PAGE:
Nigeria, 3 other African countries account for over half of global malaria deaths in 2021

The Civil Society in Malaria Control, Immunisation and Nutrition (ACOMIN) nearly half of the world’s population was at risk of malaria with an estimated 247 million cases of malaria worldwide and 619,000 deaths in 2021.
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As nearly half of world’s population at risk of malaria in 2021

CSO urges political leaders to get their healthcare from government health facilities within Nigeria

The Civil Society in Malaria Control, Immunisation and Nutrition (ACOMIN) nearly half of the world’s population was at risk of malaria with an estimated 247 million cases of malaria worldwide and 619,000 deaths in 2021.
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ACOMIN revealed that Nigeria and three other African countries accounted for over half of all the malaria deaths worldwide, out of which Nigeria has the highest burden with 31.3%.1

Consequently, the CSOs have advocated for the government at all levels to make health a priority by increasing their budgetary allocations for health and urged political leaders to get their healthcare from government health facilities within the country as this will enable them to develop and strengthen Nigeria’s health system.

Speaking at the advocacy-focused media engagement in Abuja, ACOMIN Senior Programme Manager, Mrs Fatma Kolo-Abdulahi noted that statistics from the World Health Organization (WHO), showed that the African region was home to 95% of malaria cases and 96% of malaria deaths while children under 5 accounted for about 80% of all malaria deaths in the region.

She stated that over the 2 years of the pandemic (2020 – 2021), COVID-related disruptions to access health services led to about 13 million more malaria cases and 63,000 more malaria deaths.

Kolo-Abdulahi implored Nigerians to fully participate in the forthcoming presidential elections and vote for candidates who have demonstrated commitment to improving Nigeria’s health sector both with their track records and manifestos and also hold political leaders accountable as regards the health systems they institute or strengthen in their respective constituencies.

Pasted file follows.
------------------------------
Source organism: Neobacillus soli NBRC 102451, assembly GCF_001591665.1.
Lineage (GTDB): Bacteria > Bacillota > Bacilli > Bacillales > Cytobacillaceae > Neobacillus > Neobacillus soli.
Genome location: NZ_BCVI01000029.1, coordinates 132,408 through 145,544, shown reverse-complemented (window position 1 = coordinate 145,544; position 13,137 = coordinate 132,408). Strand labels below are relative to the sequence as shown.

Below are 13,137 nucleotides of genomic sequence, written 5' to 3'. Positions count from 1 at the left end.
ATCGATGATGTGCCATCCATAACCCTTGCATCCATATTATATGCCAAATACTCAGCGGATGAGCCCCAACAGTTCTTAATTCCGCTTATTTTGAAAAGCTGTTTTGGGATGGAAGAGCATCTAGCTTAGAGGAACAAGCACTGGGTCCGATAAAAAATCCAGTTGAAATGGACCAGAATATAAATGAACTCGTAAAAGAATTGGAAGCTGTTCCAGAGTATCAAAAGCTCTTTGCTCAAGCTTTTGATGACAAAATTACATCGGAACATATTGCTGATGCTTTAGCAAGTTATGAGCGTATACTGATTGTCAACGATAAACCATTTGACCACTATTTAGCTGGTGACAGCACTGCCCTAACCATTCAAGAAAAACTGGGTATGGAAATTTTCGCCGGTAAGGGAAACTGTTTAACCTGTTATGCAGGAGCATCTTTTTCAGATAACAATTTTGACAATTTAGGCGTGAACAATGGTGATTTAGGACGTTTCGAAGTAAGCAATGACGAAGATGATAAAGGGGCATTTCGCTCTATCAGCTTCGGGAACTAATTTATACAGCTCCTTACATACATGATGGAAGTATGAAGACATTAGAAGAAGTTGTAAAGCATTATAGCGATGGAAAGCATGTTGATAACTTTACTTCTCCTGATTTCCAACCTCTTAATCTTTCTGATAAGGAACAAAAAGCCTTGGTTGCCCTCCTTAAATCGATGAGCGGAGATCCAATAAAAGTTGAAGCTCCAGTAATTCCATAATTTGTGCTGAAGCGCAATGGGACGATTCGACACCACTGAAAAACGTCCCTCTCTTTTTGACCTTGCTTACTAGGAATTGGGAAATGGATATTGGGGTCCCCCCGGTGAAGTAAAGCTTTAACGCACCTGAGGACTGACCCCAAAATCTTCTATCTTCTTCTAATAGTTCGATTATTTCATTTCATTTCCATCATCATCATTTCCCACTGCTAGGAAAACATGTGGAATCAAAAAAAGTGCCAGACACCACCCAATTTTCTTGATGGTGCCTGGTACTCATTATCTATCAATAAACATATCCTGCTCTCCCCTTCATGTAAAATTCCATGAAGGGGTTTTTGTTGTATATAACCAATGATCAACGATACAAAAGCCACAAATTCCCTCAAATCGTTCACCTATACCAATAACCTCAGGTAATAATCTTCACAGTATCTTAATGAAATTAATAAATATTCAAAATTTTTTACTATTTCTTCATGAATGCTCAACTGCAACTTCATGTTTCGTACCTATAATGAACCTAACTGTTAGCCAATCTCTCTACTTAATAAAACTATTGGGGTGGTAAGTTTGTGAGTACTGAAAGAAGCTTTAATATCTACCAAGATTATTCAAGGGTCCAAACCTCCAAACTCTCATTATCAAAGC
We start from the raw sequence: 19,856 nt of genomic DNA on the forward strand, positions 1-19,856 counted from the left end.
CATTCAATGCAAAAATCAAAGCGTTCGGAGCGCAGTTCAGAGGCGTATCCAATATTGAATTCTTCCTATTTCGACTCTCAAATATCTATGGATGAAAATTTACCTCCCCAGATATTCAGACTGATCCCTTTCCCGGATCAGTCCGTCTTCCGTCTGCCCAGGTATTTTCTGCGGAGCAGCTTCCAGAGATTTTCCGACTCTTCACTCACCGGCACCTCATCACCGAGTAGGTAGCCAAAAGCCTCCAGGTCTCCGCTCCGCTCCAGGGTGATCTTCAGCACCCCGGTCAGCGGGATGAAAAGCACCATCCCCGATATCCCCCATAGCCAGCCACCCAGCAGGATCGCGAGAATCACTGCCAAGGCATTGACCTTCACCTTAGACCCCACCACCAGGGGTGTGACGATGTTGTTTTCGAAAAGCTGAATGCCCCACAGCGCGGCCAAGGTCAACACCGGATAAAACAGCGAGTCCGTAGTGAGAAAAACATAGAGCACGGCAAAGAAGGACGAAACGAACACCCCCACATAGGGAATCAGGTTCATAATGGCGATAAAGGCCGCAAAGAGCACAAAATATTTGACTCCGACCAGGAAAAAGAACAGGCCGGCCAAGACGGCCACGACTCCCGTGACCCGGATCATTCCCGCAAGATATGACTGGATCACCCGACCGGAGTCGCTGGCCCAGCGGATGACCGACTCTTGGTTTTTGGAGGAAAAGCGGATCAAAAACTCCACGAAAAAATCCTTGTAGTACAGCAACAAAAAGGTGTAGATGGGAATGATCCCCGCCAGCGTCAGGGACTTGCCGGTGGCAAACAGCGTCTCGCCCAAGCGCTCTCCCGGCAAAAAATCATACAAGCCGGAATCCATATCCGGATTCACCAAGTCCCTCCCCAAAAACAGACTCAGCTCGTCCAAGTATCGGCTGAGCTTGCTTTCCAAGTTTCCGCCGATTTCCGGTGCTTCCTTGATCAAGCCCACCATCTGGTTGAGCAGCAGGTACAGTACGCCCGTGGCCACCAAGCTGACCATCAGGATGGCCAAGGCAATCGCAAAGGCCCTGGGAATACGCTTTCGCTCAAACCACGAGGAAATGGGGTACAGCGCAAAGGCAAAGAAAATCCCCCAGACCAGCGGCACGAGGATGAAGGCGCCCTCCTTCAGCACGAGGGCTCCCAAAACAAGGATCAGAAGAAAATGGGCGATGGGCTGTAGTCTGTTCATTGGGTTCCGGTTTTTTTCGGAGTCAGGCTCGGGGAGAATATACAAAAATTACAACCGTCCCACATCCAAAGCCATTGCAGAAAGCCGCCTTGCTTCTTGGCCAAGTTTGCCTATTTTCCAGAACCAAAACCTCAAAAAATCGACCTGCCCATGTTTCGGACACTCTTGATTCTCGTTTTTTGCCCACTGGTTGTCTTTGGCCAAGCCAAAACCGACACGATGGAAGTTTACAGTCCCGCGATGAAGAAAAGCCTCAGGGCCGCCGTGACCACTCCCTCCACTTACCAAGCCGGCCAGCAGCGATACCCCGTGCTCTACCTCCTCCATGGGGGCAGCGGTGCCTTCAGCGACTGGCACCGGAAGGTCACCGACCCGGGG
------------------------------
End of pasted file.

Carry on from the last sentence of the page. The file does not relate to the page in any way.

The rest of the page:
She observed that ACOMIN through its partner networks has been implementing the community-led monitoring (CLM) project funded by Global Fund across thirteen states in Nigeria in order to pursue an increase in the quality of services, generate real-time objective information and assess the quality and quantity of service delivery, reduce wastage and loss of interventions and advocate for increased resource allocation for malaria intervention.
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She said, “By working with various stakeholders across the spectrum of private, public, political and community office; ACOMIN has achieved noteworthy successes and contributed to mitigating several issues confronting the health sector in the communities where the project is being implemented. One of these successes on the CLM project is the Infrastructural development that has been recorded through advocacy to political leaders. For example, during quarter seven, the health facility structure was renovated and equipped with state-of-the-art equipment to serve the community in Angwan-Maichibi community, Kaduna South LGA, Kaduna State. When ACOMIN’s team first got there, they discovered that the Comprehensive health facility was dilapidated and was neither conducive nor safe for the community members which led to low patronage. The LGA Chairman, using the influence of his office, subsequently facilitated the renovation of the dilapidated facility building to a standard health facility in that community and equipped it with an incubator and wards for males, females and children respectively. This intervention has in turn increased malaria services patronage amongst many others at the facility”.

Kolo-Abdulahi Technology is being used as a vehicle to deliver interventions, as a data collection tool and to aid data analysis. ACOMIN as a Civil Society Network has deployed solutions to technologically drive its intervention across the implementing states. The Accountability Management Information Systems (ACCOMIS) was deployed with the aim of fostering electronic data collection, analysis and monitoring respectively.

According to her, the use of ACCOMIS on this CLM project has revealed that one of the most assessed services at the health facility by clients is the Malaria services and upon testing it reveals that over 35% of tested cases are positive, hence the need to intensify efforts towards strengthening health systems in eradicating malaria.

She observed that in spite of the rising challenges, there have been commendable and growing commitments at community and state levels to help strengthen health systems thereby contributing to the elimination of malaria in Nigeria adding that ACOMIN has succeeded in facilitating the exercise of political commitment to health on the Global Fund Community led Monitoring project in the last three (3) years.

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